Chinese Firm Pressing Ahead With Oil Projects in Iran

China’s biggest oil company is pressing ahead with oil-and-gas projects in Iran valued at billions of dollars, its top executive said, highlighting Beijing’s strong economic ties to Tehran.
The longstanding initiatives by China National Petroleum Corp., running in tandem with a $60 billion global investment plan over the next decade, wouldn’t violate the United Nations Security Council draft resolution devised by the US to punish Iran for its nuclear program, Wall Street journal wrote.
China, along with Russia, agreed to that draft after concessions from Washington that protect energy and financial ties to Iran.
Still, the statement by Jiang Jiemin, president of state-owned China National Petroleum, on Thursday illustrates long-standing Beijing’s relationship with Iran, one of the biggest suppliers of crude oil for China’s fast-growing economy.
“We will implement our projects in Iran as usual, and we don’t have plans to speed up,” Jiang told a news conference at the annual general meeting of PetroChina Co., China National Petroleum’s Hong Kong- and New York-listed subsidiary.
China National Petroleum’s $60 billion international push is aimed at increasing its overseas oil production to four million barrels a day, from 284,000 now.
The effort is being spearheaded by PetroChina, which is the world’s second-most-valuable oil company after Exxon Mobil Corp.
China National Petroleum has been selling assets to PetroChina that aren’t already part of the listed unit, but it keeps assets in Iran and Sudan out of PetroChina to avoid backlash from international shareholders.
Development Phases
China National Petroleum is in various phases of developing three fields in Iran, including work on one of the world’s biggest natural-gas fields, and on enhancing recovery from a small, older oilfield.
Jiang said he expected production from the older field to hit around 20,000 barrels a day later this year.
“Regarding our projects that have been started, we will continue to do so,” he said.
Iran was China’s third-biggest supplier of oil last year after Saudi Arabia and Angola. China’s other big state-owned oil companies, China National Offshore Oil Co. and China National Petrochemical Corp., also have projects in Iran, as do oil companies from more than three dozen other countries including the UK, France and Japan.
Faced at home with both declining oil production and rising demand, China has been importing more oil from countries like Iran.
Jiang, who is also chairman of PetroChina, said he hopes to see oil prices between $70 and $80 a barrel and was optimistic PetroChina’s first half financial results would meet analysts’ expectations.
© Iran Daily 2010

hina’s biggest oil company is pressing ahead with oil-and-gas projects in Iran valued at billions of dollars, its top executive said, highlighting Beijing’s strong economic ties to Tehran.

The longstanding initiatives by China National Petroleum Corp., running in tandem with a $60 billion global investment plan over the next decade, wouldn’t violate the United Nations Security Council draft resolution devised by the US to punish Iran for its nuclear program, Wall Street journal wrote.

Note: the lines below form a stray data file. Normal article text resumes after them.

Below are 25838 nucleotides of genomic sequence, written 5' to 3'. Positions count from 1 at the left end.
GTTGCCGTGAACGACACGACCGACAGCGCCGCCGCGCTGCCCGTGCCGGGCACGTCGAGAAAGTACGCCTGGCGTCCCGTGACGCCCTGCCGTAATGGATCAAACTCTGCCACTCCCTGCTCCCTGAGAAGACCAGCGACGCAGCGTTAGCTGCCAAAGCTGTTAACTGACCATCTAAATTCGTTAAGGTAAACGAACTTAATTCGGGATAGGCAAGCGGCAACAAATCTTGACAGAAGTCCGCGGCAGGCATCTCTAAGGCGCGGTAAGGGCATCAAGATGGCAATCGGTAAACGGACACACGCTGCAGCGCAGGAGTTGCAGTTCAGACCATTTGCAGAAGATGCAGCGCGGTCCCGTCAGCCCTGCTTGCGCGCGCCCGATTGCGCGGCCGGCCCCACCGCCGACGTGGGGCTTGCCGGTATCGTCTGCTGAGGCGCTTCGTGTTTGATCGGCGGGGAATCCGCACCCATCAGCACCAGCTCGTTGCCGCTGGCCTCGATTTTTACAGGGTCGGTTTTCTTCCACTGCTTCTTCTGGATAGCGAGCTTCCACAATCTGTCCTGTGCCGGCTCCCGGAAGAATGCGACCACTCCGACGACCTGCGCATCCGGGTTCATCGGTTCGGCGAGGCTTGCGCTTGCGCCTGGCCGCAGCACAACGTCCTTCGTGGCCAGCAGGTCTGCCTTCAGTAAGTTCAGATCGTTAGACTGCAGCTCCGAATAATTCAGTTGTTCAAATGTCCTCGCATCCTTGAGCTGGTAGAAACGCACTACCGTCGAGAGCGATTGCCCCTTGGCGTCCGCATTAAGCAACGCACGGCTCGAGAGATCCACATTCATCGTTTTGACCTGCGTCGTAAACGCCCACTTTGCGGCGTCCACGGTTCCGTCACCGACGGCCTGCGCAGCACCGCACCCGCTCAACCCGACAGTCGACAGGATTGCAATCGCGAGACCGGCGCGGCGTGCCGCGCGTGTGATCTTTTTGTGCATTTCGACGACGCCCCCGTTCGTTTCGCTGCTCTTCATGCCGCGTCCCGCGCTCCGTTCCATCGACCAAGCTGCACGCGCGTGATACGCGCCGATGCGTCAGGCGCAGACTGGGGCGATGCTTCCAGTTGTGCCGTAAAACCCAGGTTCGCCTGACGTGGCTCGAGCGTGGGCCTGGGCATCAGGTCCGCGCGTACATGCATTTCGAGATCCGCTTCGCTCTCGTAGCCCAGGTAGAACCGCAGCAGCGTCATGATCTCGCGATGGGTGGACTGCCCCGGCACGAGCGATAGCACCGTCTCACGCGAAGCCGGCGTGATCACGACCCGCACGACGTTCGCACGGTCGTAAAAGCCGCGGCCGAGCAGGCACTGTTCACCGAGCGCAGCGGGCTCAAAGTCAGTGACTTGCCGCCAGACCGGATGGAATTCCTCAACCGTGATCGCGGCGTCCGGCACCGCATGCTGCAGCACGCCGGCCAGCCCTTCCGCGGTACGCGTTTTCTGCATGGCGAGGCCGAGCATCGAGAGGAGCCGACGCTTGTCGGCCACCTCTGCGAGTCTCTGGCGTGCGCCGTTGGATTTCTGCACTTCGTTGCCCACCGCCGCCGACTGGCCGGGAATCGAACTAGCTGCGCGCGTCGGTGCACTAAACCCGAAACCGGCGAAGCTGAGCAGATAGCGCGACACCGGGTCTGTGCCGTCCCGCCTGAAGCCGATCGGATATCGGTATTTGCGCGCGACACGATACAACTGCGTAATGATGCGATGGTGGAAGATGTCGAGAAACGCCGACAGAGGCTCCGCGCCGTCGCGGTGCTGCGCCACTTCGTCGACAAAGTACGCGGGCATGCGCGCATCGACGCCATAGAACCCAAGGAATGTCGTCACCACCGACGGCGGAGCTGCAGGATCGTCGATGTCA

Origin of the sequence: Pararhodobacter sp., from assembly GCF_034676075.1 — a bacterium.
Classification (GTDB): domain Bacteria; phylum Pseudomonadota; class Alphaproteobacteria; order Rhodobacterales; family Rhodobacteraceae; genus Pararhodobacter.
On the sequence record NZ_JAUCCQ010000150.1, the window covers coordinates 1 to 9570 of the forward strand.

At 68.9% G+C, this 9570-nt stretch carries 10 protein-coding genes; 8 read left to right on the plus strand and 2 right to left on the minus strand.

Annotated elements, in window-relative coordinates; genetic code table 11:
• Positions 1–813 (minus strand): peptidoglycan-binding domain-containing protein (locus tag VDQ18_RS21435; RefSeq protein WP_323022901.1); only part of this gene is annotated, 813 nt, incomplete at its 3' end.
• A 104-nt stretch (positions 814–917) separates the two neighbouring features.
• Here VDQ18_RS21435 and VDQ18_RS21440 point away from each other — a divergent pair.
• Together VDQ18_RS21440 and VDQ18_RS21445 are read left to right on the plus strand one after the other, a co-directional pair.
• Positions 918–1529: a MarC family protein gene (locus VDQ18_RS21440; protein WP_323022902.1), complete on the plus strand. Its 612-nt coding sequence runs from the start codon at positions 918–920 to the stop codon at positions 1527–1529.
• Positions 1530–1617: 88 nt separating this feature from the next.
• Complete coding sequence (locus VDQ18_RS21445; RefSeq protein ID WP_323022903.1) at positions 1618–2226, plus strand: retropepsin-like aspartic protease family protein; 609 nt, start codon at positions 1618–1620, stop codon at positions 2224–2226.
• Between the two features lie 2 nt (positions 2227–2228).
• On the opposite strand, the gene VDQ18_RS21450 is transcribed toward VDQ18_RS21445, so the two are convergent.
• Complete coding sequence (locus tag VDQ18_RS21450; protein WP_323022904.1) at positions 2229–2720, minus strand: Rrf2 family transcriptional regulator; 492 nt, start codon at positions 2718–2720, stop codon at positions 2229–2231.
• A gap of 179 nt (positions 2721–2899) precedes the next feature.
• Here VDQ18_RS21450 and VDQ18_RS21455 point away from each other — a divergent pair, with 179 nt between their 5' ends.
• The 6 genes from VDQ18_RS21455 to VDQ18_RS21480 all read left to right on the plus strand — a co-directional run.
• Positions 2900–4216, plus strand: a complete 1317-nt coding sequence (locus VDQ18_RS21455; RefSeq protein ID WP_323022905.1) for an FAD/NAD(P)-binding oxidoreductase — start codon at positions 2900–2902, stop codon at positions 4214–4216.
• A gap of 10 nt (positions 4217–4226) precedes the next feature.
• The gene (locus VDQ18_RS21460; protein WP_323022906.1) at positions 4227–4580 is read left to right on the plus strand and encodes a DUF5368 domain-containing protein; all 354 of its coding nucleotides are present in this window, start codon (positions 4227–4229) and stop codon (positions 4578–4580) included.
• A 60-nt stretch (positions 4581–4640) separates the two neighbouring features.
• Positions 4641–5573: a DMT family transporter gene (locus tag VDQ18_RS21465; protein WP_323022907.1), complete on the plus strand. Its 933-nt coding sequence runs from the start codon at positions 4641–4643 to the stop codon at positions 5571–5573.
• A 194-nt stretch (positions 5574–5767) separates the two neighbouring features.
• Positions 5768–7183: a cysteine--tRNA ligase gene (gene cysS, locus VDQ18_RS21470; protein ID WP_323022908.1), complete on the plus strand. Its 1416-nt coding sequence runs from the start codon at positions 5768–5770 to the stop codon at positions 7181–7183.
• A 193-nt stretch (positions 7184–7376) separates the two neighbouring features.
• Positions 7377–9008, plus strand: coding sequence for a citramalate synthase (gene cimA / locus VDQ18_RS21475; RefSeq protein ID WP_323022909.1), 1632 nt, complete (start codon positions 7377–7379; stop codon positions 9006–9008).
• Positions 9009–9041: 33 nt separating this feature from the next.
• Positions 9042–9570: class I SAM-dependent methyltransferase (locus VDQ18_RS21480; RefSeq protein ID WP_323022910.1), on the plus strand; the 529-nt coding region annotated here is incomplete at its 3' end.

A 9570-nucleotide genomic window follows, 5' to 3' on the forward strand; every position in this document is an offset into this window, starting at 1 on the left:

China, along with Russia, agreed to that draft after concessions from Washington that protect energy and financial ties to Iran.

Still, the statement by Jiang Jiemin, president of state-owned China National Petroleum, on Thursday illustrates long-standing Beijing’s relationship with Iran, one of the biggest suppliers of crude oil for China’s fast-growing economy.

“We will implement our projects in Iran as usual, and we don’t have plans to speed up,” Jiang told a news conference at the annual general meeting of PetroChina Co., China National Petroleum’s Hong Kong- and New York-listed subsidiary.

China National Petroleum’s $60 billion international push is aimed at increasing its overseas oil production to four million barrels a day, from 284,000 now.

The effort is being spearheaded by PetroChina, which is the world’s second-most-valuable oil company after Exxon Mobil Corp.

China National Petroleum has been selling assets to PetroChina that aren’t already part of the listed unit, but it keeps assets in Iran and Sudan out of PetroChina to avoid backlash from international shareholders.
Development Phases China National Petroleum is in various phases of developing three fields in Iran, including work on one of the world’s biggest natural-gas fields, and on enhancing recovery from a small, older oilfield.

Jiang said he expected production from the older field to hit around 20,000 barrels a day later this year.
“Regarding our projects that have been started, we will continue to do so,” he said.
Iran was China’s third-biggest supplier of oil last year after Saudi Arabia and Angola. China’s other big state-owned oil companies, China National Offshore Oil Co. and China National Petrochemical Corp., also have projects in Iran, as do oil companies from more than three dozen other countries including the UK, France and Japan.

Faced at home with both declining oil production and rising demand, China has been importing more oil from countries like Iran.

Jiang, who is also chairman of PetroChina, said he hopes to see oil prices between $70 and $80 a barrel and was optimistic PetroChina’s first half financial results would meet analysts’ expectations.
© Iran Daily 2010